Before voting to find Virginia out of compliance, commission members said that while there’s been no study confirming the depletion of menhaden in the Bay, there have been credible studies showing linkages between the abundance of menhaden in the Chesapeake and of fish that feed on them, such as striped bass.

The Atlantic States commission’s technical advisers have been working on guidelines for managing menhaden’s ecological role as a forage fish for other species. When finished, that analysis is expected to lead to changes in harvest rules, but for now commission members say they must maintain the current limit as a precaution. 

Steven G. Bowman, Virginia’s marine resources commissioner and a member of the Atlantic States commission, voted to find his state out of compliance.

“We believe in the ASMFC process and that the menhaden quota is based on precautionary management that is critical for a healthy fishery and a healthy Chesapeake Bay,” he said in a statement issued after the vote.

“If the Administration [of Gov. Ralph Northam] had its way, we would not be here today,” Bowman added. “But here we are, and the ASMFC took the correct action.” 

If Commerce Secretary Ross accepts the commission finding, he can impose a moratorium, but the law allows him to withhold its effective date for up to six months. Commission members said they hoped that Ross would delay the ban long enough to give Virginia lawmakers a chance to adopt the menhaden harvest limit and come into compliance. To make up for exceeding the cap this year, the state would have to accept a reduction in its allowable Bay catch next year by about 16,000 metric tons.

But some worry that Ross won’t go along with the commission’s finding. Chip Lynch, a lawyer with the National Oceanic and Atmospheric Administration, a branch of the Commerce Department, pointed out to commission members Thursday the “novelty” of the secretary being asked to find noncompliance in a fishery where overfishing is not deemed to be occurring.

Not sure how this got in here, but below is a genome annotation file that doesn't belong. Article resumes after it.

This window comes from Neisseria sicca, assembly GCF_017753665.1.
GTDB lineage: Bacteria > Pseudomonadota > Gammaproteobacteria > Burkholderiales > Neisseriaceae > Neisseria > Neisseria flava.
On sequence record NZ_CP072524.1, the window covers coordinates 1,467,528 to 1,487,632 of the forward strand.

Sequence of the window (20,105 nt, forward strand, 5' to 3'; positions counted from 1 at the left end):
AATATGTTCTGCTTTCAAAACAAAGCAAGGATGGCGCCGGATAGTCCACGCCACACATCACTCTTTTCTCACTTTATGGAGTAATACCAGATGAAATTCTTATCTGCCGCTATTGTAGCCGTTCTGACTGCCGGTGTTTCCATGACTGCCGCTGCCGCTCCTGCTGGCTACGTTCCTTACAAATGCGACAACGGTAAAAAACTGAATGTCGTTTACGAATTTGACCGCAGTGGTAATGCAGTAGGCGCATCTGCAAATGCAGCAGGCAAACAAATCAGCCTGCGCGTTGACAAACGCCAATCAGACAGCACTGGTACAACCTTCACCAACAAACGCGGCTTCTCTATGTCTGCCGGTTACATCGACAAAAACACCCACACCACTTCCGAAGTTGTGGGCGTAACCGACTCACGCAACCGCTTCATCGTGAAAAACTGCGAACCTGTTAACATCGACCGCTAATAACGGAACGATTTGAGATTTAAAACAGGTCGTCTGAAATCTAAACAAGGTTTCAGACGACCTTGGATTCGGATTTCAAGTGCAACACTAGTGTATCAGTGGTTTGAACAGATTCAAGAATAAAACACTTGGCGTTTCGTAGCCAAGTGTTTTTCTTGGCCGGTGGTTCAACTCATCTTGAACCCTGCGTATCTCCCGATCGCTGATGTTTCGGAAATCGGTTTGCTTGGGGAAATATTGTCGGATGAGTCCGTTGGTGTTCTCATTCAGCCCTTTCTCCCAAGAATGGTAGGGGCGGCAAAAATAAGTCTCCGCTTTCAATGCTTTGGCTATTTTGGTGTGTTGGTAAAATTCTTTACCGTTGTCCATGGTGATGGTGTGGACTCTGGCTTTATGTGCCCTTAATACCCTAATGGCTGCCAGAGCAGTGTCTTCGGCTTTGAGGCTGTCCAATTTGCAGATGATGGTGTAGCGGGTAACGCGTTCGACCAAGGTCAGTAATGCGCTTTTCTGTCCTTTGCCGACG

Two years ago, in a break with longstanding tradition, Ross let New Jersey reject harvest limits on summer flounder that had been accepted by all other East Coast fishery managers with the aim of halting a seven-year decline in that population. It was the first time in decades that the commerce secretary had sided with a state appealing a commission finding of noncompliance.

The dispute with New Jersey was a technical one, in which the state objected to increasing the minimum catchable size of summer flounder. State officials contended that more fish would die from being thrown back than would be spared by the restriction. While commission experts disputed that, Ross found New Jersey made a compelling argument and sided with it.

Others say the Virginia case is different.

“The linkages between forage fish and predator fish in the Chesapeake Bay have been well established,” said Chris Moore, senior regional ecosystem scientist for the Chesapeake Bay Foundation, which issued a statement supporting the commission action. “The whole reason for this cap was to ensure these linkages remain healthy.”

Still, Moore said it was clear the commission hopes to avoid imposing a menhaden moratorium in Virginia, which would hurt not just Omega but other fishermen who catch the fish to sell for bait.

“What a lot of people had wanted to see is Virginia come into compliance,’’ Moore said.